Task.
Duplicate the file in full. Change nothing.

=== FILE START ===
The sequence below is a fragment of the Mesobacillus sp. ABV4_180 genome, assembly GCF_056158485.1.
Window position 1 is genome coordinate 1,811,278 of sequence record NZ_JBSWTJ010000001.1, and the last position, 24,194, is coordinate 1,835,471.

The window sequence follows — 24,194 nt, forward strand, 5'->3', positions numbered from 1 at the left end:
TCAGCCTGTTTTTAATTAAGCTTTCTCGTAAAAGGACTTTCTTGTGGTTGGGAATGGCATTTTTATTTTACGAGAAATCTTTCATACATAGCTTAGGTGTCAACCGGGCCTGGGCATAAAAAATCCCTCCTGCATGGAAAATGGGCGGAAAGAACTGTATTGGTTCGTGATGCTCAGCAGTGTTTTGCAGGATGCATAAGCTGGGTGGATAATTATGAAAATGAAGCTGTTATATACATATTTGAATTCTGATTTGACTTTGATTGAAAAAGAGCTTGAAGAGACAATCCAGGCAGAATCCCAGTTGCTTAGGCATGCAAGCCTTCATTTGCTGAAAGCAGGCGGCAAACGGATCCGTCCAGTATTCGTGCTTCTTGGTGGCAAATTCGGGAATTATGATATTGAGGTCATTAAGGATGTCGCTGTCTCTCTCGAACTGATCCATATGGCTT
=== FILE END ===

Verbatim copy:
The sequence below is a fragment of the Mesobacillus sp. ABV4_180 genome, assembly GCF_056158485.1.
Window position 1 is genome coordinate 1,811,278 of sequence record NZ_JBSWTJ010000001.1, and the last position, 24,194, is coordinate 1,835,471.

The window sequence follows — 24,194 nt, forward strand, 5'->3', positions numbered from 1 at the left end:
TCAGCCTGTTTTTAATTAAGCTTTCTCGTAAAAGGACTTTCTTGTGGTTGGGAATGGCATTTTTATTTTACGAGAAATCTTTCATACATAGCTTAGGTGTCAACCGGGCCTGGGCATAAAAAATCCCTCCTGCATGGAAAATGGGCGGAAAGAACTGTATTGGTTCGTGATGCTCAGCAGTGTTTTGCAGGATGCATAAGCTGGGTGGATAATTATGAAAATGAAGCTGTTATATACATATTTGAATTCTGATTTGACTTTGATTGAAAAAGAGCTTGAAGAGACAATCCAGGCAGAATCCCAGTTGCTTAGGCATGCAAGCCTTCATTTGCTGAAAGCAGGCGGCAAACGGATCCGTCCAGTATTCGTGCTTCTTGGTGGCAAATTCGGGAATTATGATATTGAGGTCATTAAGGATGTCGCTGTCTCTCTCGAACTGATCCATATGGCTT